Showing posts from March, 2016

A Cup of Coffee

Dreckenheimer opened up the Daily News and flipped through the headlines. Iced green tea and fiber bar to the right, list of clients, monies owed and deliverables due, to the left. He took a long, cold swig when a headline about an aspiring comedienne being carted off to the funny farm for stalking a local politician caught his eye. “Oy vey- what has this fakaktah schlumperdink done now?” the 75-year-old personal manager muttered to himself. He had thought he had seen it all. The article read: "Selena Markowitz, a former homeless woman whose comedy career peaked when she appeared on VH2’s stand-up Comedy Slam Showcase a couple of years ago, was taken to Bellevue Hospital earlier today for observation after security guards arrested Ms. Markowitz for allegedly stalking Democratic Presidential Candidate Stacey Smith’s office dressed in a bathrobe." Dreckenheimer had discovered Markowitz performing on the subway, but in fairness it was actually Markowitz who had ze

On time...

I recently spotted this piece about time and writing in the Glimmertrain Press newsletter, and enjoyed it very much. I found many of the things Gabe Herron mentioned spoke to me. In particular, the quote:  "You must put time aside at the very moment you realize there isn't enough, that you have started too late, or from too far behind the start line, or both. You have to forget time because it's going to take how long it takes, not one minute longer, not one minute less." So I thought we should share it here on Cafe Aphra.  Gabe Herron on time and writing... and carpentry What do you think?  Did you find anything in this article that resonated with you? How do you deal with time and finding the time - or making the time - to write? Post your comments below...


There were footprints in the snow all the way to the phone box. Clare shivered outside while she waited for the caller to finish, warming herself with the last but one of the cigarettes she found in a crumpled packet in her coat pocket.  “Cold night”, the woman said as she pushed back the heavy glass door. “You’ve moved into Selkie Cottage haven’t you? Isn’t the phone working yet? That was supposed to have been fixed for you. You should speak to Gordon Ross. I’m Jean Moncrieff by the way.” “Anne Ramsay,” Clare lied. “I expect there’s been a delay. And I can’t get a signal on my mobile.” She forced a smile. “Aye, well I’ll not hold you up then. Goodnight.” “Goodnight.” Clare watched Jean Moncrieff walk back along the path, her black raincoat flapping against her legs like a nun’s habit. Clare waited until she was out of sight then carefully barred her number before dialling. “How safe are you?” Rob’s voice was a seductive whisper. Clare idly traced a gloved fi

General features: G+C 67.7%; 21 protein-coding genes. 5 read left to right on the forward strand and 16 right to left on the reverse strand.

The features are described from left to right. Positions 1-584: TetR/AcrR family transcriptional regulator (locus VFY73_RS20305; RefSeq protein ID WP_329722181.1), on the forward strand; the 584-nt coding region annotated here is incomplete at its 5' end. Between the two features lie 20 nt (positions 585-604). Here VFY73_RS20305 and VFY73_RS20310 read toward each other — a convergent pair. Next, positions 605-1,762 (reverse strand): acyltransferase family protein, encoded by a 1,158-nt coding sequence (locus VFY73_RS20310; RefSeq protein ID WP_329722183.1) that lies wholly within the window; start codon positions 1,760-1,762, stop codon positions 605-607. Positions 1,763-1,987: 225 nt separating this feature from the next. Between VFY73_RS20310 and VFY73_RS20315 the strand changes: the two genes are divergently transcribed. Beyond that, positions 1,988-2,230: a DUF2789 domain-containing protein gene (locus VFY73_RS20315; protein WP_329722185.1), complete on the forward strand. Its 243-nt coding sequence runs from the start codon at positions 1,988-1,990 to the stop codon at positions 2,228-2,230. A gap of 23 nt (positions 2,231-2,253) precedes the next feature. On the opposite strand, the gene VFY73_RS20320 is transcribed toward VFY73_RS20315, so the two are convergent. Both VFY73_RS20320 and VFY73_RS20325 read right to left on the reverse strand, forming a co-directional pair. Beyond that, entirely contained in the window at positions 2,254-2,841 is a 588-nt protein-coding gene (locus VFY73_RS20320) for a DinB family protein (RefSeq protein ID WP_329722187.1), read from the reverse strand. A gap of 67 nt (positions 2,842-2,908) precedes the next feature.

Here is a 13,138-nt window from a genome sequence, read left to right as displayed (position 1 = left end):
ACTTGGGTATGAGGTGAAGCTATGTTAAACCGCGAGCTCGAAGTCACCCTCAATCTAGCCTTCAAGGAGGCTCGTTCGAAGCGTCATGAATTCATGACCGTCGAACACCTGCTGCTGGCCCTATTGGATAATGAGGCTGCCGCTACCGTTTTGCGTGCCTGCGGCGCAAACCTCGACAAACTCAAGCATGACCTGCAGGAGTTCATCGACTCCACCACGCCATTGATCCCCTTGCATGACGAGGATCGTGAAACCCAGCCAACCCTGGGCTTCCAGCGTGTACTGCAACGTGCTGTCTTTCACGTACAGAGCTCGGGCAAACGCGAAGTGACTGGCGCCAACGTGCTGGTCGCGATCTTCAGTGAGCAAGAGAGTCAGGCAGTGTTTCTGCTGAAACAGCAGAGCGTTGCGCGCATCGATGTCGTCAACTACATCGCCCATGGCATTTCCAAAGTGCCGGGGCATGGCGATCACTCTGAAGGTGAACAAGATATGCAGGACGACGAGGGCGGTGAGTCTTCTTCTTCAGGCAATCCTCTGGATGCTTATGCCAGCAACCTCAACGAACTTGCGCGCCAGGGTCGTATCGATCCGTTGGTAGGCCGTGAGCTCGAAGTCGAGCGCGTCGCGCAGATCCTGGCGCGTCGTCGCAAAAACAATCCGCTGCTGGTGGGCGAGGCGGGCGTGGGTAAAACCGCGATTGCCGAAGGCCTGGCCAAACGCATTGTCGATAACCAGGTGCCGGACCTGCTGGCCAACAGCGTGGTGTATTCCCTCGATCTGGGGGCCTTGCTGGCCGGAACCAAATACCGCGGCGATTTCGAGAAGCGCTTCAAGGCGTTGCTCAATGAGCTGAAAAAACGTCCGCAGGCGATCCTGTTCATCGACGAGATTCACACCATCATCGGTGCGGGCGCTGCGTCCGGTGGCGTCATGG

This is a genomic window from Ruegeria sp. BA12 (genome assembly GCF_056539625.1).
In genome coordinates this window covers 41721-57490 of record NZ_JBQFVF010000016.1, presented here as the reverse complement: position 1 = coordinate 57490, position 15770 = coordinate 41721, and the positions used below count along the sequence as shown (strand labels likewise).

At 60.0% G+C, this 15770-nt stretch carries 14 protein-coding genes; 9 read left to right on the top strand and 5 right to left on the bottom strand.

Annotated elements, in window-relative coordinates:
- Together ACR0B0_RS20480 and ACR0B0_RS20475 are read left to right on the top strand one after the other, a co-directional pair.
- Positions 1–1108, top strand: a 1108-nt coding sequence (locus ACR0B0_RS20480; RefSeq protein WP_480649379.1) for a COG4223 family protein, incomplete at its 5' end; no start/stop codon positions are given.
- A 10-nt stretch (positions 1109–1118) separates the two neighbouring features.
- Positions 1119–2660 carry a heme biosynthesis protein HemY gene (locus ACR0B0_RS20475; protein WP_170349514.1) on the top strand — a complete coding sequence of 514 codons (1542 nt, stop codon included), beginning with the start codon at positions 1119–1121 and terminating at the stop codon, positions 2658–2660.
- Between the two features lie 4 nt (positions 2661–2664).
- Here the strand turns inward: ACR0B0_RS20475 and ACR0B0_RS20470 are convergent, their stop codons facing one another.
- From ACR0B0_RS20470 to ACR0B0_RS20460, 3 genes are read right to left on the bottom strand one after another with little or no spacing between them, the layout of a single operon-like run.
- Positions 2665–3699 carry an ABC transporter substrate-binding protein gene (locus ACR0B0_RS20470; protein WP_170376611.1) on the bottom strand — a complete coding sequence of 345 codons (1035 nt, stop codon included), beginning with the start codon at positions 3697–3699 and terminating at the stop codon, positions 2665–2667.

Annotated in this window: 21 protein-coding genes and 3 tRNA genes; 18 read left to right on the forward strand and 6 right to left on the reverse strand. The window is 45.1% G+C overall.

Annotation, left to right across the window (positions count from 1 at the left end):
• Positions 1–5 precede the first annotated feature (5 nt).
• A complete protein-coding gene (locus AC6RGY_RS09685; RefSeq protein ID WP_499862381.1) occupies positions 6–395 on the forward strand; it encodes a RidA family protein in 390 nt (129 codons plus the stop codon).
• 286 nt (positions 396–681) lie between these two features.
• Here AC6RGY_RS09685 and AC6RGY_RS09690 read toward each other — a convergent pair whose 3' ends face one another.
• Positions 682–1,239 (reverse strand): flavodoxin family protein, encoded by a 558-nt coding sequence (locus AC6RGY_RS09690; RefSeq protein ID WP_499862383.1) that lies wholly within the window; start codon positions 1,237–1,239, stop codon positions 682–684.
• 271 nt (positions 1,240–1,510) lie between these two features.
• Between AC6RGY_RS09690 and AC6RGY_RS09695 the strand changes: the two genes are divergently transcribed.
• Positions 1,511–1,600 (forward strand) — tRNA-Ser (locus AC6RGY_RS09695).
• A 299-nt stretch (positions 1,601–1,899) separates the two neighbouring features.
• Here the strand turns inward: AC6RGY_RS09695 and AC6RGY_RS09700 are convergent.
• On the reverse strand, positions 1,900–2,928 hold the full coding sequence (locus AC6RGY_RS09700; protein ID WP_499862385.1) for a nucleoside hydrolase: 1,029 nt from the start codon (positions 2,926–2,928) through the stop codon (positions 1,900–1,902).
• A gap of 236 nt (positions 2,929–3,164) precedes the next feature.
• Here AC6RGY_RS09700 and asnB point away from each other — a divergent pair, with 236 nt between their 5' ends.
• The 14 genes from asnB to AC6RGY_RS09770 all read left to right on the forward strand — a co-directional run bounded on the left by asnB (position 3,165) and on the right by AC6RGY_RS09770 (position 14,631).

Step Outside

There is a man named Steven O'Toole in London I can see him now as the sun goes down and long shadows rise The summer’s heat stands on the telephone lines and roof spines Daring the wind to push it to the cracking pavement Dare to dance with the other devils Meet sister in the July sky Turn to the absence of light, the testimonies of well-laid plans And dive through the cracks, A midsummer’s veil over bricks and cement With all its liquid air in heat, breathing Filling you restless and drowsy A teardrop both clinging and falling Back to the cool river Take me back to the dreams It’s just a city That’s all it is All your own in its well-laid plans. But Step Outside Its just a city, gold, castle ashes and parchment Somewhere in the city is a man named Steven O'Toole He looks out the window as the sun goes down and the long shadows rise And the summer’s heat stands on the telephone wires and roof spines Daring the wind to push i

Some more rules for writing fiction (Part Two)

... and here is Part Two, as promised last week! Again, well worth the read. Rules for Writing from everyone under the sun (Part Two) Let us know your thoughts below... which ones were your favourites?